There are many ways to describe Codependency, but for the sake of intimate relationships, I will use this one. This definition was given by Scott Wetzler, Ph.D., “Codependent relationships signify a degree of unhealthy clinginess, where one person doesn’t have self-sufficiency or autonomy. One or both parties depend on their loved one for fulfillment.”
I believe we are all codependent when we are not standing in our truth. When we don’t know who we are we look to those closest to us, in this case, our partner, to fulfill our own needs: financially, emotionally, mentally, and physically. That’s a tall order! Imagine one person having the job of making you happy? This is like saying your partner is your one-stop-shop for meeting all your needs, and when they don’t meet all your needs because that is an impossible undertaking, you create toxic expectations.
The truth is nobody can make you happy. Nobody can “complete you.” Sure there are some people that like having a codependent relationship, but typically it’s because they want power over you. Eventually, the soul craves freedom; freedom to be who you are, and if it doesn’t get that freedom, fulfillment will never come.
So why bring up codependency in the aftermath of divorce? Because how you do anything is how you do everything. If you were codependent in your marriage you will still be codependent in divorce. You may still be very codependent with your ex-spouse. Most marriages do not come to an end consciously on their own, many times one of the parties doesn’t even want to divorce. They may not know who they are without their partner, because their identity is tied to who they were as a couple. This is by definition what it means to lack autonomy…”I don’t know who I am without you.”
I get it. I started dating my partner when we were teenagers. We were just kids. We had no idea who we even were yet. We were together for 19 years. It was as if we had morphed into the same being. It was not until my mid-thirties that my soul craved autonomy. It craved to know who it was, apart from being a wife and a mother. I had no idea who I was because I depended on my partner to carry me…to carry us. It was unfair, not only to him but to my spirit.
It didn’t stop there. Even in the aftermath of divorce, I was still codependent. There I was, wanting out of this marriage, craving the freedom to be who I was, yet still giving my power away. This was so subtle that the naked eye couldn’t even catch it.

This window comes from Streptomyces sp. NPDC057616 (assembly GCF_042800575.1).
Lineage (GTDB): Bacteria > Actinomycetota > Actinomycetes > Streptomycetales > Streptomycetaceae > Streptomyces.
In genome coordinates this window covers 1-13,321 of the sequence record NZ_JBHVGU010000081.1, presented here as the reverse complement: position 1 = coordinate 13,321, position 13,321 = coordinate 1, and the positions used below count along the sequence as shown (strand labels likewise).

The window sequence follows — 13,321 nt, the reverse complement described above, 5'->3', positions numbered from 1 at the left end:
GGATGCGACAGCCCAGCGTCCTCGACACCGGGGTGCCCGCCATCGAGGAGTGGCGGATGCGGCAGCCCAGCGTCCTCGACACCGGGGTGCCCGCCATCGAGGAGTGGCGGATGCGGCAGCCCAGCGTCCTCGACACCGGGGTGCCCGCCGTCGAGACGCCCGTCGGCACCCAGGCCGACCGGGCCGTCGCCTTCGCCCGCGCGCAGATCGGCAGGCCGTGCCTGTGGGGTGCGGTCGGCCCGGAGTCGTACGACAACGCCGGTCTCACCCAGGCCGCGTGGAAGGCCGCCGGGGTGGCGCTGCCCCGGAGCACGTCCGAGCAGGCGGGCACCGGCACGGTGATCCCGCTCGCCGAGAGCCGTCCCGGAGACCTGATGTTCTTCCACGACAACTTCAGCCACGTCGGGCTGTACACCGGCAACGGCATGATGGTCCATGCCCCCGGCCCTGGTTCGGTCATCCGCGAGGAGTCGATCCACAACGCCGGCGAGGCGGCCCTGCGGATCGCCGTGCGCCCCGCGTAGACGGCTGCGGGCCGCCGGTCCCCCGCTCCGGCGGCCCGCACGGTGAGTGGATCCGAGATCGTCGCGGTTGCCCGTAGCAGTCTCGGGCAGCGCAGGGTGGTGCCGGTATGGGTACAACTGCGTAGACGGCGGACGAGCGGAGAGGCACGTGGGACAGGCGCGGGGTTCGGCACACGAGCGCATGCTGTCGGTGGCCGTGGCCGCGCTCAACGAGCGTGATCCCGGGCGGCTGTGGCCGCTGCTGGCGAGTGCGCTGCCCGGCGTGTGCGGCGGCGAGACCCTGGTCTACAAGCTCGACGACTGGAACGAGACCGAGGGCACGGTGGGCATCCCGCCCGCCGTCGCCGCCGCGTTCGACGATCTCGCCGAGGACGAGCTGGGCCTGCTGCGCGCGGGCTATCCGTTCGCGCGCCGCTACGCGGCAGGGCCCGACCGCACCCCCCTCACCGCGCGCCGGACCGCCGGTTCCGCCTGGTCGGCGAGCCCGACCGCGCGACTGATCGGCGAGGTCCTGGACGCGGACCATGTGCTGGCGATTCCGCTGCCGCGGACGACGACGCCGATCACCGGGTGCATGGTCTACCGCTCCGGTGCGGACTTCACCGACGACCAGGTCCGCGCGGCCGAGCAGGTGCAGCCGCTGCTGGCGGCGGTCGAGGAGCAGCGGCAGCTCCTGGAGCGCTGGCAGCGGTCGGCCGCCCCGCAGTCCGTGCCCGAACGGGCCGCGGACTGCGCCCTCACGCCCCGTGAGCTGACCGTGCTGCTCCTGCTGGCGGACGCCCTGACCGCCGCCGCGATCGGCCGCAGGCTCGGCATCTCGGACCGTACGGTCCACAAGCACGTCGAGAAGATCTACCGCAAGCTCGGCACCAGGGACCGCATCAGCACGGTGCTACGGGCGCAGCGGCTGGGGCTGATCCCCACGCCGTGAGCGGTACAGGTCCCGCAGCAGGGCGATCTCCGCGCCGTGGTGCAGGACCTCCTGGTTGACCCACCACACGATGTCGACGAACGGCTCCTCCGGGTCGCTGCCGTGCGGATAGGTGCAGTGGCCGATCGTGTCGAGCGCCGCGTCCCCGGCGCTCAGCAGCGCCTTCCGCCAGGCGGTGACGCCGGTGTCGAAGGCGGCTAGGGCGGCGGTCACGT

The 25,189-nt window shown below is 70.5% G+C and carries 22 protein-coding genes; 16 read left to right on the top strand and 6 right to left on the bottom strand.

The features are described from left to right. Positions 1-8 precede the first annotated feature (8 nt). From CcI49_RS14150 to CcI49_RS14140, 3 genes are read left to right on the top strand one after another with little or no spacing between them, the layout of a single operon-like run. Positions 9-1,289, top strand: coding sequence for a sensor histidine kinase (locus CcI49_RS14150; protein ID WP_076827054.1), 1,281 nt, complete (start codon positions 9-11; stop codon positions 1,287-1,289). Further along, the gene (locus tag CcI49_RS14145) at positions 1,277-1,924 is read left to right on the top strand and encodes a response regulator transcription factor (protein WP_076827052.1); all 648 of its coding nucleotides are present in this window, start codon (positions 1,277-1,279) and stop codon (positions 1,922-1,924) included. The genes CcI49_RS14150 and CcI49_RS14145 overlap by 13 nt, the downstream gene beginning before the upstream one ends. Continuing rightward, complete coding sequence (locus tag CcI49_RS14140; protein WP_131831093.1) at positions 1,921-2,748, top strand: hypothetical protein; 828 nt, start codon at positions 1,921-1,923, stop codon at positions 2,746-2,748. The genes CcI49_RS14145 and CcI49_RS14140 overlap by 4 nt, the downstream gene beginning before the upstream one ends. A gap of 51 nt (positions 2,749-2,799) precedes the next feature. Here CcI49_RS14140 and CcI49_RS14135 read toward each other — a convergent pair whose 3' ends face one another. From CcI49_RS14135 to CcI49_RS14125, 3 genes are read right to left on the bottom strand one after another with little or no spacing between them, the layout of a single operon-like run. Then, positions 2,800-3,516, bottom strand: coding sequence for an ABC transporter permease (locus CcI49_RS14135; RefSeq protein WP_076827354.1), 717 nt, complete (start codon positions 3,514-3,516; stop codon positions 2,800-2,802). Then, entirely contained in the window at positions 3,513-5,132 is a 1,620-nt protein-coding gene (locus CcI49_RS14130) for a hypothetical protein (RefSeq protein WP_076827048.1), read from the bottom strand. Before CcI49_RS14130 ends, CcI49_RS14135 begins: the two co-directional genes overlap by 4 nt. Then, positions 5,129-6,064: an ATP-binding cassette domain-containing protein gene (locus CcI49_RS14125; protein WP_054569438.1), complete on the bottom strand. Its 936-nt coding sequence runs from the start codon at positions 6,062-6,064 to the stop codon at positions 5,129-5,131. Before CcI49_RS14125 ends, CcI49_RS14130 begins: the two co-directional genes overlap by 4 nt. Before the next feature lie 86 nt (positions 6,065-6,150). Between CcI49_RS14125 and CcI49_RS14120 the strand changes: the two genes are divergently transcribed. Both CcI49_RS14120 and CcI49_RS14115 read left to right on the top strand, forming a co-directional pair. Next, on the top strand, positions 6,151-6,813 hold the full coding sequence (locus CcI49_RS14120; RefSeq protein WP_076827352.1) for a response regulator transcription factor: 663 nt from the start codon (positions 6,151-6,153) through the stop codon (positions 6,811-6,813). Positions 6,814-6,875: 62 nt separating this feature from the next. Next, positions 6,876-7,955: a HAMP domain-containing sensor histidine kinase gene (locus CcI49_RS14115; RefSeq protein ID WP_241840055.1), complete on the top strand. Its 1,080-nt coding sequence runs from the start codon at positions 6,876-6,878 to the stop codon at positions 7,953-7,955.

I needed him to make me feel significant, I needed him to validate me as a good mother, I needed him to respect me, I needed him to know that I was capable of being on my own, and I needed him to know that I was powerful.
I NEEDED HIM. I STILL NEEDED HIM.
This was the energy I was giving him, the power I was giving away as if I was screaming to the universe that I wasn’t enough. I was saying that I needed someone else in order to feel worthy, in order to be fulfilled. How was it that I needed someone so much that I was trying to separate from? It was the ultimate contradiction. My soul needed autonomy, yet my ego needed validation to feel worthy. It was a need that was impossible to fill by someone else.
This energy was the ignitor for a tug-of-war throughout my divorce, and it kept me energetically attached…it kept us attached. This is what it means to be physically divorced but still energetically married…to be energetically attached to a person you were previously bonded with intimately. Your souls connected at one point, and in divorce, it doesn’t disappear after signing divorce papers. This takes awareness. I talk about this in more detail here are-you-divorced-but-still-feel-like-you-are-energetically-married
I finally realized all the ways in which I was giving my power away, and what I needed to do in order to reclaim it. You know when you are no longer codependent when you are no longer triggered, and they no longer have the power to bring you to your knees. When nothing anyone does, says or takes away causes you to react any longer. No more energy is given away, no more power is handed over carelessly. You begin to start remembering who you are, and you remember how powerful you are.
I was done playing tug-of-war. I spent too many years holding onto that rope so tight that letting go felt like absolute freedom to my soul. It was a freedom that I never knew existed but internally remembered it as my true essence. Freedom came from knowing that I didn’t need anyone to make me feel worthy and that it was time to rediscover who I was and what I was capable of in this lifetime. This came from slowly disconnecting to what was taking my power away and reconnecting to myself, to my truth.